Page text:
(Bloomberg) -- The CFA Institute is working to expand its membership network in the Middle East, with Saudi Arabia a key focus as the country opens up its financial markets and looks to diversify its investment industry.

The non-profit educational organization for chartered financial analysts aims to double the number of members in the kingdom to about 1,000 over the next three years, while also growing the pool of candidates by 20% a year, said Marg Franklin, its president and chief executive officer. 

The country has about 1,800 candidates planning to sit for CFA exams this year.

The push comes as Saudi Arabia reforms its financial system in an effort to advance the banking and insurance industries, evolve its capital markets, and encourage more startups.

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In doing so, the kingdom seeks to draw local workers into finance professions and lure more foreign investment, part of efforts to diversify its income streams away from oil. 

“Most of this is really around trajectory and direction,” Franklin said at the CFA Institute’s Middle East Investment Conference in Riyadh on Sunday.

“When you look at the last five years, the ambition is clear,” she said. “It’s a young population and they know the most important levers that will help it to become a more diversified, resilient economy and much bigger global player.”

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The CFA is considering offering added certifications in Arabic and is exploring ways to incorporate more training on Islamic finance, where it’s seeing high demand, Franklin said.

There’s a unique opportunity in Saudi Arabia as the country aims to draw more women into the workforce in line with its Vision 2030 agenda, Franklin added. 

“As they are beginning efforts to have a more inclusive workplace with regards to the type of talent and the inclusion of more women, we think there’s quite a bit we can do,” Franklin said.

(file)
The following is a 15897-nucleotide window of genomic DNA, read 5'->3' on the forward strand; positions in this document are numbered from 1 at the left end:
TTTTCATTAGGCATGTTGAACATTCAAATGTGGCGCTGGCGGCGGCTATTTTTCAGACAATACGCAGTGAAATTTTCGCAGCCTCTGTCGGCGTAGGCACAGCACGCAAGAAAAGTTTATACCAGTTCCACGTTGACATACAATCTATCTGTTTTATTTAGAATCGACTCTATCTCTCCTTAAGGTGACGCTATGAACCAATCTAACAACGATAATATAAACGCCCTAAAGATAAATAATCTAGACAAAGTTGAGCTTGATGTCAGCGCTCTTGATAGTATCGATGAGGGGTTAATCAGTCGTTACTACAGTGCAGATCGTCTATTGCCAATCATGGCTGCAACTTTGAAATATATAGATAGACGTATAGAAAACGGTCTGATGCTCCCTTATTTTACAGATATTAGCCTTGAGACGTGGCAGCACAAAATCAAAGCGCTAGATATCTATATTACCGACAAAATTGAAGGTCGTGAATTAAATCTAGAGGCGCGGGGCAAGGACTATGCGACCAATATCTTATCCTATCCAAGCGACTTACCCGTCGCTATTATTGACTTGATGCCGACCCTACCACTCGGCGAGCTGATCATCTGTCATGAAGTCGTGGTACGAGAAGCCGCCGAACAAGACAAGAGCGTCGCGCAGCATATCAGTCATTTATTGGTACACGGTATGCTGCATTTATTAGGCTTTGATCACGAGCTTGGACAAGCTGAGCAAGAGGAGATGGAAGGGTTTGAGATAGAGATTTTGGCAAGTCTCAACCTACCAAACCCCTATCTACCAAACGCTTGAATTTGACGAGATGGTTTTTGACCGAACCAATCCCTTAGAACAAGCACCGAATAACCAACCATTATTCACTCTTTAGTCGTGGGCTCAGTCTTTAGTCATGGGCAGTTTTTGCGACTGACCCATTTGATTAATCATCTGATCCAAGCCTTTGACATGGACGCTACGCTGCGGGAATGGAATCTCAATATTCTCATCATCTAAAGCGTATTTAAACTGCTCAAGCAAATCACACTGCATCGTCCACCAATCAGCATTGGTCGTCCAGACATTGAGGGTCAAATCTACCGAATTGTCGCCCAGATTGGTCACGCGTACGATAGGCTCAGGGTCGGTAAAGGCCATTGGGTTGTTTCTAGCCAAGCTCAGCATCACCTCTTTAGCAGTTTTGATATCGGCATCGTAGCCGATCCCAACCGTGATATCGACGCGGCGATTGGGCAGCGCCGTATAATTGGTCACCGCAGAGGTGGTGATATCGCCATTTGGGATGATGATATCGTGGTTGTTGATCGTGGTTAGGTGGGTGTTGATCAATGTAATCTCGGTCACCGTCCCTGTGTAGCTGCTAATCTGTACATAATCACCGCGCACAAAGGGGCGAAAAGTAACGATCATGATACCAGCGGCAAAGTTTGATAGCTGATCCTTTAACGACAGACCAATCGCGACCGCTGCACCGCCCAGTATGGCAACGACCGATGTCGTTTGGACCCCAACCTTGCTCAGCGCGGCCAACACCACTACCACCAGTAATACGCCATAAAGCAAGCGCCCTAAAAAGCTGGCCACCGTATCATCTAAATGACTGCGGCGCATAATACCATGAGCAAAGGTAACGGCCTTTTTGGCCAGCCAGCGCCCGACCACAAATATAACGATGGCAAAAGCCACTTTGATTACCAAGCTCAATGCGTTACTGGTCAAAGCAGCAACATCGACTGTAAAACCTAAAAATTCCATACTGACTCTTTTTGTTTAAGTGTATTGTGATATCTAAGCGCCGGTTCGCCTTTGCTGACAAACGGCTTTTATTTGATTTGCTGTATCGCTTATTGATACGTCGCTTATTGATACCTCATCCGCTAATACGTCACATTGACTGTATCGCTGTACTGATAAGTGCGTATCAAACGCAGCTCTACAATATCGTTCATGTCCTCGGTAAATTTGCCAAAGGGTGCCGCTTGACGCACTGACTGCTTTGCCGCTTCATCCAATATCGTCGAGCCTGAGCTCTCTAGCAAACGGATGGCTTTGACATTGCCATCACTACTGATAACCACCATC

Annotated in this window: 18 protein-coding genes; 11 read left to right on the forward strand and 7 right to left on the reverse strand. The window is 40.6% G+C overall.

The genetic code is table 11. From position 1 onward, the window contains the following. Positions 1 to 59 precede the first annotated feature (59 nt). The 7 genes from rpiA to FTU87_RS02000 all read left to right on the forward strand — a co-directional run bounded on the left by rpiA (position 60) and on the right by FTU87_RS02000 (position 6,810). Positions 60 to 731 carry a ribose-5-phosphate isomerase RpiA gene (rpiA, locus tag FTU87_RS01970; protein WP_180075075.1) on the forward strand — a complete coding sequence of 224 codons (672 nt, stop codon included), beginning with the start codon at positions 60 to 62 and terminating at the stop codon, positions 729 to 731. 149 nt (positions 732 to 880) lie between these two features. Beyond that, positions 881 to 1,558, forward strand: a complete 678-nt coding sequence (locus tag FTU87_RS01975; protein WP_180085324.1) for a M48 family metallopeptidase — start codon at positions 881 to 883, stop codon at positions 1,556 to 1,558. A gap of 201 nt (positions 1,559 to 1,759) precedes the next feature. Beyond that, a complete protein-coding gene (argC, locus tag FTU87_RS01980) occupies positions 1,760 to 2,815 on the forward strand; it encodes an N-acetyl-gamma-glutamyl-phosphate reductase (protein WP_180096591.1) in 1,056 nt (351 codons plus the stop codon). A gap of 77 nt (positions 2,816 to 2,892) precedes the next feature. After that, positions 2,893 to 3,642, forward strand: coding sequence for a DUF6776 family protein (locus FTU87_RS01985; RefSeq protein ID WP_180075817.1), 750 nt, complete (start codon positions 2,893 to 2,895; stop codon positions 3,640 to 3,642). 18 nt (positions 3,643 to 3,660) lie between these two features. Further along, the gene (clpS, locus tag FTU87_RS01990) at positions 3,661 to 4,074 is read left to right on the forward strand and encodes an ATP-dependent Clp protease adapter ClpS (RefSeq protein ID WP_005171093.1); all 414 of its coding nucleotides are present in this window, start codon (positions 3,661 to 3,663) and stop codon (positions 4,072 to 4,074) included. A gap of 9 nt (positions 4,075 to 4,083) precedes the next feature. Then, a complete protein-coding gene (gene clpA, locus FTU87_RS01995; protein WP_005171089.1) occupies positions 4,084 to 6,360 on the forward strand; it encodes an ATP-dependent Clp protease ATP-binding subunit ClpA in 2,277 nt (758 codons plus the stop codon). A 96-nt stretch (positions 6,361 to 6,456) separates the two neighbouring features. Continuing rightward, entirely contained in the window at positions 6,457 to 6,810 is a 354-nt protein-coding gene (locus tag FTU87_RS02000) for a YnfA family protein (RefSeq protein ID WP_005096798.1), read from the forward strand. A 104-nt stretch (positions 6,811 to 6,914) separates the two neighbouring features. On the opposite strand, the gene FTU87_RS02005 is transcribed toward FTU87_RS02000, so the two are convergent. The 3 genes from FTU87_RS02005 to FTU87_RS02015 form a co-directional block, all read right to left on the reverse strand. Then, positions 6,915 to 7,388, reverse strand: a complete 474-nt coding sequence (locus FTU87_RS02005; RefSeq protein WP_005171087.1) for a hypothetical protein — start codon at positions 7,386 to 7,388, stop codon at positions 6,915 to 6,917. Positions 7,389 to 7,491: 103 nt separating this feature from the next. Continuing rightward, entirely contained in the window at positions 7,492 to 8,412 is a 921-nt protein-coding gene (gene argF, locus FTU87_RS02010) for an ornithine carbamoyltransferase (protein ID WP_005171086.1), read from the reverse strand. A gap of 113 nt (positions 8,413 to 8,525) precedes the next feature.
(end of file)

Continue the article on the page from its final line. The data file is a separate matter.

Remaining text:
Read more: CFA Level I Pass Rate Drops to 35% as Deferrals Hurt Results 

Saudi Arabia currently has 520 CFA members, of whom about 12% are female, said Fahad Kordi, a CFA board member and head of investments and structured finance at Banque Saudi Fransi. That’s up from 8% in 2022. 

The female membership rate was next to nil before the kingdom undertook key initiatives in 2017 and 2018 to promote women’s rights, including allowing females to drive and open businesses without the consent of a male guardian. Khlood A. Aldukheil, now CEO of Erteqa Financial Company, became Saudi Arabia’s first female CFA member in 2003 and was the only local woman to hold the certification until 2015.

While the CFA declined to give specific pass rates for its exams in the Middle East, about 44% of global candidates were successful in the Level II test in November. Some 35% passed Level I. Both rates are below the historical 10-year average. 

The CFA societies of Saudi Arabia and Bahrain also on Sunday signed a memorandum of understanding to collaborate on professional development in the finance industry.

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